LOS ANGELES -- Starring in her own sitcom allows Eve to reveal a side not usually associated with the hardcore rapper image that made her famous.
"The part that people know the least about her comes across most in this show: There's a seriously girlie girl side to her," says costar Jason George.
He cites her fondness for frilly slippers, little dogs, and movies like "The Sound of Music" to explain the flip side of a woman who described herself as "a pit bull in a skirt" in one of her early raps.
Eve plays fashion designer Shelly Williams, the central character on UPN's "Eve" -- about a group of friends struggling with modern attitudes about romance. Now in its second season, the series airs Tuesdays at 8:30 p.m..
When Eve first signed on to star in the series, "Eve" was titled "The Opposite Sex." She acknowledges being uncomfortable when the network decided to name it after her. "What if it fails and my name was on it?" she recalls thinking at the time.
The network eased her doubts, explaining the importance of letting audiences know it was her show and that viewers wouldn't find it confusing to have the title name not match the name of the main character.
Eve, of course, is used to name changes. Born Eve Jeffers 26 years ago in Philadelphia, when she first started rapping she was known as Eve of Destruction.
Then "I looked at myself as an artist and decided I didn't want any title," she explains. "I just wanted to be myself." So she settled on just one name, Eve, "the name my mother gave me."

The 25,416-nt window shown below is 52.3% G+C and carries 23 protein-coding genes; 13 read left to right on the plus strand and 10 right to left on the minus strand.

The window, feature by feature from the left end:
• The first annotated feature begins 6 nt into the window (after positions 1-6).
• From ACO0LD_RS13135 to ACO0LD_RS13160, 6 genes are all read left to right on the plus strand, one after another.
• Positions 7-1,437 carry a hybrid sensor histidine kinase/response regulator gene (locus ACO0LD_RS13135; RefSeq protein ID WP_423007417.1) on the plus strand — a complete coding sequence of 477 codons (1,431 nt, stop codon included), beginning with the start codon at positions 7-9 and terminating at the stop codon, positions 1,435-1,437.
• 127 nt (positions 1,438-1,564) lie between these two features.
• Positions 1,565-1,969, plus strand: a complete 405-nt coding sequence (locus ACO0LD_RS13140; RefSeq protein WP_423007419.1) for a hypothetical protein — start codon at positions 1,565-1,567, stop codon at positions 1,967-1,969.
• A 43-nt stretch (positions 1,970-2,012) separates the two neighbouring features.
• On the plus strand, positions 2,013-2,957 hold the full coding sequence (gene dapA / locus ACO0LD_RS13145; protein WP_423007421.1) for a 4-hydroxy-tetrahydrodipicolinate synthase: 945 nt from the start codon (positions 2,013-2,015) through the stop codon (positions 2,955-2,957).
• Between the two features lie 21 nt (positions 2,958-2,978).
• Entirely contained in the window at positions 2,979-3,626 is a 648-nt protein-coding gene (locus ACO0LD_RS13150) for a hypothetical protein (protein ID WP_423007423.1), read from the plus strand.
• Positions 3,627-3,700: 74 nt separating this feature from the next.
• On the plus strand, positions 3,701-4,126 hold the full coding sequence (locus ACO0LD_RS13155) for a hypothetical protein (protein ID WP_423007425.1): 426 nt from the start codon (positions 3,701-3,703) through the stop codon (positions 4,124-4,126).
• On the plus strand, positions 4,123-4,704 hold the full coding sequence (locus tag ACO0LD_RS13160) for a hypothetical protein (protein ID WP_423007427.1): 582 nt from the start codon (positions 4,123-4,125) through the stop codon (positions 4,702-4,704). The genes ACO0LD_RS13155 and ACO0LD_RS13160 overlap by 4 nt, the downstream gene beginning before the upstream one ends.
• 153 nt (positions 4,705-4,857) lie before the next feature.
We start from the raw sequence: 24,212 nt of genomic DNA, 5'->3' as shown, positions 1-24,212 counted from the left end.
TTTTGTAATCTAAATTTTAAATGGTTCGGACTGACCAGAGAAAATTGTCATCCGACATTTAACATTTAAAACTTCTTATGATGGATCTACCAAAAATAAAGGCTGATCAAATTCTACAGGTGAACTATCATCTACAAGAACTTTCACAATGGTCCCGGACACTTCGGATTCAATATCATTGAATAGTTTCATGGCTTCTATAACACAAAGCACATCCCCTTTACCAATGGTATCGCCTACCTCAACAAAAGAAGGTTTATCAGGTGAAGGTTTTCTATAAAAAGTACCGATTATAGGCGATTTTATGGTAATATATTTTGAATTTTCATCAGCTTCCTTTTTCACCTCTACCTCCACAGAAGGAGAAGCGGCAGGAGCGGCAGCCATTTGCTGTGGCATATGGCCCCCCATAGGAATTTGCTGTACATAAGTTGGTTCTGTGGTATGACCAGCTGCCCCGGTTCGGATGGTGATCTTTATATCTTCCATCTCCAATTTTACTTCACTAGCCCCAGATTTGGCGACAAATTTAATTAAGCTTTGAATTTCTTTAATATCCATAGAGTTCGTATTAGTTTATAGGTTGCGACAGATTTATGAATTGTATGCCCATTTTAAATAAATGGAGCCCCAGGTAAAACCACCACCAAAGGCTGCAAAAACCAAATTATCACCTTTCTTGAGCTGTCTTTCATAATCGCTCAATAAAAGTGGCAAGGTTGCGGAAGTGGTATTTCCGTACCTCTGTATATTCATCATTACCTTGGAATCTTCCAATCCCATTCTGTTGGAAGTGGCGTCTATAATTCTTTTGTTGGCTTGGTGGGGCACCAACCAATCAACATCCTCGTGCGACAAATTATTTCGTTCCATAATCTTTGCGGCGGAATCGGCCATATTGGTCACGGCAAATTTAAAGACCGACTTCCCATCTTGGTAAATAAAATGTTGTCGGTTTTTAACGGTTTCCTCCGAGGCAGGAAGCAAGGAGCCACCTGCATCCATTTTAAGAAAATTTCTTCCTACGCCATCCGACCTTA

After breaking into hip-hop as a protege of gangsta rap pioneer Dr. Dre and then the Ruff Ryders collective headed by ruffian DMX, Eve released three successful solo albums: "Let There Be Eve," "Scorpion" -- which featured the 2001 Grammy-winning single "Let Me Blow Ya Mind," recorded with Gwen Stefani -- and "Eve-olution."
This spring, she'll be cutting a new album and relaunching her fashion line, Fetish.
After it was retitled "Eve," her sitcom naturally shifted its focus a little, but at its heart, the show remains the dilemma of six friends -- three female, three male -- trying to make sense of their love lives and better understand the opposite sex.
Over and out
After a dozen seasons and 260 episodes on the air, "NYPD Blue" will catch its last case at the end of February sweeps.
ABC, which announced earlier this year that this season would be the last for "Blue," has set a series finale date for the venerable cop show. "Blue" will bow out with a two-hour episode March 1 -- one day before the February sweeps period ends.
Other than the date and its duration, details of the finale are being kept quiet. "NYPD Blue" debuted on ABC in 1993.
Getting a lift
Fox's supernatural drama "Point Pleasant" and NBC's sitcom "Committed" will both get some extra exposure when they premiere in January.
Fox will likely test the ability of "American Idol" to boost the ratings of shows around it when "Point Pleasant" debuts after "Idol" on Wednesday, Jan. 19. The show, about a mysterious young woman (Elisabeth Harnois) whose father, unknown to her, is Satan, could hardly be more different in tone than the musical talent search that precedes it.
"Point Pleasant" then moves to its regular slot -- 9 p.m. Thursday.
NBC's "Committed," meanwhile, will air twice a week for the first two weeks of its life. The comedy, about two off-kilter New Yorkers (Jennifer Finnigan and Josh Cooke) who meet by accident and fall in love, will debut in its regular time period at 9:30 p.m. Jan. 4.
Globe on NECN
Here's what's happening on "Around the Globe" today on NECN:
9:30 a.m.: "Talk of New England" -- Columnist Derrick Jackson on how bowl-bound college football teams rank according to their graduation rates.
12:30 p.m.: "Globe at Home"
4 p.m.: "Around the Globe"
6:30 p.m.: "New England Business Day"
8 p.m.: "NewsNight"
Schedule is subject to change.
Talk of the dial
7 p.m. WUMB-FM (91.9) -- "A Paul Winter's Solstice Concert Special." Guest: Paul Winter tells story with a decidedly Russian flavor.
Other radio highlights
9 a.m. WCRB-FM (102.5) -- Mozart's Divertimento No. 11; Haydn's Symphony No. 98.